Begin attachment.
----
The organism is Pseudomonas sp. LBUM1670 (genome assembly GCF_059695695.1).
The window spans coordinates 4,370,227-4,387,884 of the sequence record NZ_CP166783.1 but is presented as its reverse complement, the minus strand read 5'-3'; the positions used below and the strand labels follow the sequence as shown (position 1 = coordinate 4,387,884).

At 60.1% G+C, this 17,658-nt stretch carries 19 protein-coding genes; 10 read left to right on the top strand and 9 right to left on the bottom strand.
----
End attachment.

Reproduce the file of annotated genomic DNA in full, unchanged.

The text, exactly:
The organism is Pseudomonas sp. LBUM1670 (genome assembly GCF_059695695.1).
The window spans coordinates 4,370,227-4,387,884 of the sequence record NZ_CP166783.1 but is presented as its reverse complement, the minus strand read 5'-3'; the positions used below and the strand labels follow the sequence as shown (position 1 = coordinate 4,387,884).

At 60.1% G+C, this 17,658-nt stretch carries 19 protein-coding genes; 10 read left to right on the top strand and 9 right to left on the bottom strand.